House prices: The three UK regions where house prices are rising fastest
Property expert outlines the UK hotspots on the housing market
We use your sign-up to provide content in ways you’ve consented to and to improve our understanding of you. This may include adverts from us and 3rd parties based on our understanding. You can unsubscribe at any time. More info
Pent up demand triggered by the UK’s lockdowns has led to the busiest housing market for more than a decade. As Brits scramble to buy homes, Express.co.uk looks at the regions experiencing the fastest house price increases.
A staggering one in every 16 homes is due to be sold to new owners this year, according to Zoopla, making this year the busiest for the housing market since 2007.
The average home in the UK now costs £240,000, compared with £200,000 just five years ago.
This huge surge has priced many first time buyers out of the market. But despite the price rise, buyer demand remains high due to a lack of housing stock.
Buyer demand is running 28 percent above the five-year average, but the number of properties on the market is down 42 percent, compared with this average.
It seems the price surge shows no sign of slowing, as house prices rose at an annual rate of 6.9 percent in October, double the rate of 3.5 percent recorded in the same month of 2020.
Over the past year alone the average house has seen £15,500 added to its value. Zoopla attributes this rise in part to buyers wanting bigger homes, especially further out of the cities.
Which regions have seen the fastest price growth?
Although the whole of the UK has seen house prices surge throughout the pandemic, certain regions have skyrocketed far higher than others.
According to Zoopla’s House Price Index, Wales has seen the largest price growth.
Quarterly house prices in Wales leapt by 4.3 percent in July 2021.
The region with the second-highest growth was the North West at 3.6 percent.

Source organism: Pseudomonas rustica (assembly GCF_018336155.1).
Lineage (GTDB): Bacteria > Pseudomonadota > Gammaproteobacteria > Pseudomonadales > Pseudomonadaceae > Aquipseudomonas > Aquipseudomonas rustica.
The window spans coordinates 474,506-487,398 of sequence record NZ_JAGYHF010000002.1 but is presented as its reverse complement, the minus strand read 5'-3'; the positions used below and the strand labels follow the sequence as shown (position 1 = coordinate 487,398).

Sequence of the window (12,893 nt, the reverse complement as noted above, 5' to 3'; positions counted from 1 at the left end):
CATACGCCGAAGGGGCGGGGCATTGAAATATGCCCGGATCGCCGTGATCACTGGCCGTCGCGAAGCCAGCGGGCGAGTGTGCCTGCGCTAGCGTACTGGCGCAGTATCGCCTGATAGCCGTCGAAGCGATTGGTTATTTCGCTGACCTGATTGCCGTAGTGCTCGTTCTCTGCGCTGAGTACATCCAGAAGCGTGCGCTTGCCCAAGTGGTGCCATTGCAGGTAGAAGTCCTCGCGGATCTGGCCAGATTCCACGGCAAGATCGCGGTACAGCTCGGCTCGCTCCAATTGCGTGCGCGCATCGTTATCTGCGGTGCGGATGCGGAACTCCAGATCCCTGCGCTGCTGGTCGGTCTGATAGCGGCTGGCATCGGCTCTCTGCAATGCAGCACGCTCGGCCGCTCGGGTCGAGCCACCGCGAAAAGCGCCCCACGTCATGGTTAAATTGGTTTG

The South West closely follows this, with a quarterly growth of 3.5 percent.
Although prices in London have stayed at their eye-watering highs, its growth when compared to other regions has been small.
In July 2021, price growth in London was just 1.1 percent.
It seems the pandemic has caused Britons to crave the extra space afforded further outside of the capital.
What will happen to the housing market in 2022?
According to its research, Zoopla forecasts that buyer demand will remain strong going into 2022.
But it expects new supply to come onto the market, as homeowners typically use the Christmas period to make a decision about moving.
The supply shortage is also expected to ease as the proportion of buyers who are also selling their former homes is expected to increase.
Grainne Gilmore, head of research at Zoopla, said: “In typical years, the highly seasonal supply of homes being listed for sale slows in the run-up to Christmas, but rises sharply in the new year.
“On average, the supply of listings at the end of January runs some 50 percent higher than the start of December.
“Even with some interest-rate rises, mortgage rates are likely to remain relatively low compared to long-run averages, and there is more room for price growth across some of the most affordable housing markets.”
Overall Zoopla expects house prices to rise by three percent next year, and it forecasts a slump in the number of properties changing hands from an estimated 1.5 million this year to 1.2 million in 2022.
Source: Read Full Article